The Osgoode Hall Law School Team - Miya Zakharchuk, Portia Biswas, Baiqing Luo, Daniel Mount, and Matt Wilson - were the winners yesterday of the 2021 Donald G. H. Bowman National Tax Moot. This is a remarkable, notable success for them and for the Osgoode community which they so ably represented.
This Tax Moot celebrates the exemplary contributions made to Canadian taxation by former Chief Justice of the Tax Court Donald Bowman, the namesake of the Moot. There was this year, as in the past, enthusiastic and strong participation by Canada's law schools and their students from across the country.
This year, the Bowman Moot Court of Tax Appeals heard the appeal of the Supreme Court of Canada's decision in MacDonald v. Canada, which dealt with how gains and losses arising from a financial derivative contract ought to be treated under the Income Tax Act (Canada). Even experienced tax practitioners in this area have wrestled with this difficult question, which takes us to the roots of tax law with very little direct guidance. It has taken a long time in Canadian tax history, in fact and only relatively recently, for the Act to respond legislatively to some situations in which financial derivatives test the tax law's meaning and mettle. The issues are hard, sometimes kaleidoscopic influenced as they are by complicated permutations of financial analysis. Our students, we are so proud to say, prepared for and argued this case with the thoroughness, acumen, and skilled advocacy of seasoned professionals.
Two of our Team's oralists, Miya Zakharchuk and Daniel Mount argued persuasively for the Crown's position in the Final before The Honourable Justices Woods and Webb of the Federal Court of Appeal and Associate Chief Justice Lamarre of the Tax Court of Canada. The Team's other oralists, Portia Biswas and Matt Wilson were outstanding in advancing the taxpayer's position in their moots - forceful and penetrating in their advocacy and deft in parrying the questions they faced from their judges. All of the Team's oralists, as well as the coaches, depended on the Baiqing Luo, the Team's researcher, in helping to develop arguments, prepare facta, keep organized in all respects throughout this months-long experience, and in the heat of the moot provide invaluable insight into the essence of questions faced by our oralists as they prepared to continue in the competition. The Team was indeed a team, which co-coaches Thang Trieu and Trish Lahoud, of KPMG Law, and I observed in our weekly and more sessions together studying the law, testing and learning from each other (including the coaches!), and preparing for this weekend's culmination when the passionate interest in the law and the self-less mutual support our five Team members was in full view as they shared each other's successes.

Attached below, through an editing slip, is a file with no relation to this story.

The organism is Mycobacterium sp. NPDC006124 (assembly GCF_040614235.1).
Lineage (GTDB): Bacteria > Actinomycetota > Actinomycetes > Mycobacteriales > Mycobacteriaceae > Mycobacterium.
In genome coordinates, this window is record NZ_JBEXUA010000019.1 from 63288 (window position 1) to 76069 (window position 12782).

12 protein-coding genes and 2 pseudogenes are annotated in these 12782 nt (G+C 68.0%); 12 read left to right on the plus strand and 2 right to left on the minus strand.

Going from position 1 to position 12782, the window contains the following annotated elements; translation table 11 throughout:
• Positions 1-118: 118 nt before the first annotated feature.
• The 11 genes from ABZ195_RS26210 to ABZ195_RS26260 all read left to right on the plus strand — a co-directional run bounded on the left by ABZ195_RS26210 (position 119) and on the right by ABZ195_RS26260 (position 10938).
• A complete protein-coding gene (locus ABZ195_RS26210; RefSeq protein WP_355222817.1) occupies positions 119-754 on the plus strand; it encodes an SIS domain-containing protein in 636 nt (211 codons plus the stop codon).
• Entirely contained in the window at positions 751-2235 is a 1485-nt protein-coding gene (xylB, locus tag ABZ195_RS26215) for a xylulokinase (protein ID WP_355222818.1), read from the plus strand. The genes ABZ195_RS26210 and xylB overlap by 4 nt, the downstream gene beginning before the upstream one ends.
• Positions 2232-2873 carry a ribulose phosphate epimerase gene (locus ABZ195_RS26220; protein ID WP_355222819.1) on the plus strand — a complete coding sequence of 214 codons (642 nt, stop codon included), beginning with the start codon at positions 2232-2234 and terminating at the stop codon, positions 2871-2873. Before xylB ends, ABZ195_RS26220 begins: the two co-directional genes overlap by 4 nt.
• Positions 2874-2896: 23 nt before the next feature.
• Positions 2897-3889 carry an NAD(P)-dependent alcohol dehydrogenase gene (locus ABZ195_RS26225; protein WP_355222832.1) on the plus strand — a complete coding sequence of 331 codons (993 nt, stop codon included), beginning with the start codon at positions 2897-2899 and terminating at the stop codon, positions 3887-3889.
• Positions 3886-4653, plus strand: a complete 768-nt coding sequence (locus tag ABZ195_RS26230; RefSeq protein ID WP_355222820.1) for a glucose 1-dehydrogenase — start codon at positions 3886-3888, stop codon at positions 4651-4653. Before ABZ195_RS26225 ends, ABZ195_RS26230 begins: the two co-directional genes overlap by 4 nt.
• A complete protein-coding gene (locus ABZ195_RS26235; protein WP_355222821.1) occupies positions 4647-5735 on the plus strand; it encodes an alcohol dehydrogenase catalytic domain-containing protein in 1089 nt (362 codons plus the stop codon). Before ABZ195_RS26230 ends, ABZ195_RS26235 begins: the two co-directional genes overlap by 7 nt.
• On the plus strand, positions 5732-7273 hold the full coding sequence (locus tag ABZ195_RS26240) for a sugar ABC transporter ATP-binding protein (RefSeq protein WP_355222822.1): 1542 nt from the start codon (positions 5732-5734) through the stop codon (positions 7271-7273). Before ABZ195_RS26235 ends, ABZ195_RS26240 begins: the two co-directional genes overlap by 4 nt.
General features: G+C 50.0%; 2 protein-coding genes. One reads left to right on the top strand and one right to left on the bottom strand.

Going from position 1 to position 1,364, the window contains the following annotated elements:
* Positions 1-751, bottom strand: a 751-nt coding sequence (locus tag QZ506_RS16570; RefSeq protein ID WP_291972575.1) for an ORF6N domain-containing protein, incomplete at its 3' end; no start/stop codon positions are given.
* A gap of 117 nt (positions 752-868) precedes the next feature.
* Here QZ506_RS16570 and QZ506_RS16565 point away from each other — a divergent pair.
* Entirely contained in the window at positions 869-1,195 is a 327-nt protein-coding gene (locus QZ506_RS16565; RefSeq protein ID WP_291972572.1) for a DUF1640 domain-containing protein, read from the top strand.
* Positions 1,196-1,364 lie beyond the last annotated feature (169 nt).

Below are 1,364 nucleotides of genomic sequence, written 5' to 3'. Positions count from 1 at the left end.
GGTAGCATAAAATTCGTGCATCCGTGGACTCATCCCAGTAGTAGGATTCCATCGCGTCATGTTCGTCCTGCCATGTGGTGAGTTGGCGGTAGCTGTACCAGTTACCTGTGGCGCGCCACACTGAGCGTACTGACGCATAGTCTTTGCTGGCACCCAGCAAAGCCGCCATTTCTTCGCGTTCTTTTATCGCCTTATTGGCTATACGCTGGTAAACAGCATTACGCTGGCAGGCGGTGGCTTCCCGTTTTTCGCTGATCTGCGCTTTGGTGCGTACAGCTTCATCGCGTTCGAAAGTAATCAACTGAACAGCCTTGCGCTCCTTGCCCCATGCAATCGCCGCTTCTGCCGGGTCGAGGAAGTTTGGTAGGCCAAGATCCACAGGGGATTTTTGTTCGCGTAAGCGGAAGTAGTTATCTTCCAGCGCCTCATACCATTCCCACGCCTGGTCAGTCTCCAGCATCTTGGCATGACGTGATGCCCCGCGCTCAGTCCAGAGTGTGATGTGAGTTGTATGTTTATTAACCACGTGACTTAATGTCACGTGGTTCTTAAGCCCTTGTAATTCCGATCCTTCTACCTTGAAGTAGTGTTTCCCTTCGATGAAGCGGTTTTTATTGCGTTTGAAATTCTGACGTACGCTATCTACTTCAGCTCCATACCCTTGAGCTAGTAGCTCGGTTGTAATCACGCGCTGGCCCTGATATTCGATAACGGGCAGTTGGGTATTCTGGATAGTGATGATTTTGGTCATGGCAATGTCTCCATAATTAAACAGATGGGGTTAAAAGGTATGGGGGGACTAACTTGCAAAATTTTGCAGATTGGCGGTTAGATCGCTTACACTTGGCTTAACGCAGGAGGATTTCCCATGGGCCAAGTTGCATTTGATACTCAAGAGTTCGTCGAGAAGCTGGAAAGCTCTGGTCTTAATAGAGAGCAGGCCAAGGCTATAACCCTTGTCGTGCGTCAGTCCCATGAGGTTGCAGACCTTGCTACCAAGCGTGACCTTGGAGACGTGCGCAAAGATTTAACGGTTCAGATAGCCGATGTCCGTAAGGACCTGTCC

This post is a bit unusual. It is very much Osgoode - centric. We (and I declare my already evident conflict as the Blog's principal editor and a co-coach) are very proud of our students. As coaches, we were limited in being able to watch and listen to other Moot participants. But still, we did observe a high level of aptitude for, commitment to, and maybe most important genuine interest in the law among all that we did hear and see. This is all the more remarkable for this year's Moot because, as it had to be, it was "virtual". Leaving aside the challenges of remote virtual meetings generally, mooting like its real-life counterpart is an intensely personal and dialectical experience - it is not only about substantive legal prowess though that is important and was in full view, but also about the "feel" and "sound" of, the emotion of the proceedings, of the "court room" which also inform and propel skilled advocacy. It is no doubt difficult to do that, to replicate the passion of the proceedings, "alone" in front of a screen in one's usual living surroundings no matter how many other participants may be visible as panel images on the screen. It is a credit to all the students so interested in tax who participated in the Moot that they were able to rise to this challenge so effectively with skill and grace.
But, to conclude, back to Miya, Portia, Baiqing, Daniel, and Matt. Well done! Thank you! We are proud of you! It was a privilege for the coaches to help and learn from you. Osgoode is indeed a rich environment to allow us together to succeed this way. It is of course terrific to "win" a competition. But it is even more rewarding to learn together, to challenge ourselves, to improve simply for the sake of the law. That, I think, is the overarching success of this Moot experience for Osgoode and in fact for all the students from across Canada who shared their interest in tax together and with each other, which our mooters' success in the moment reflects.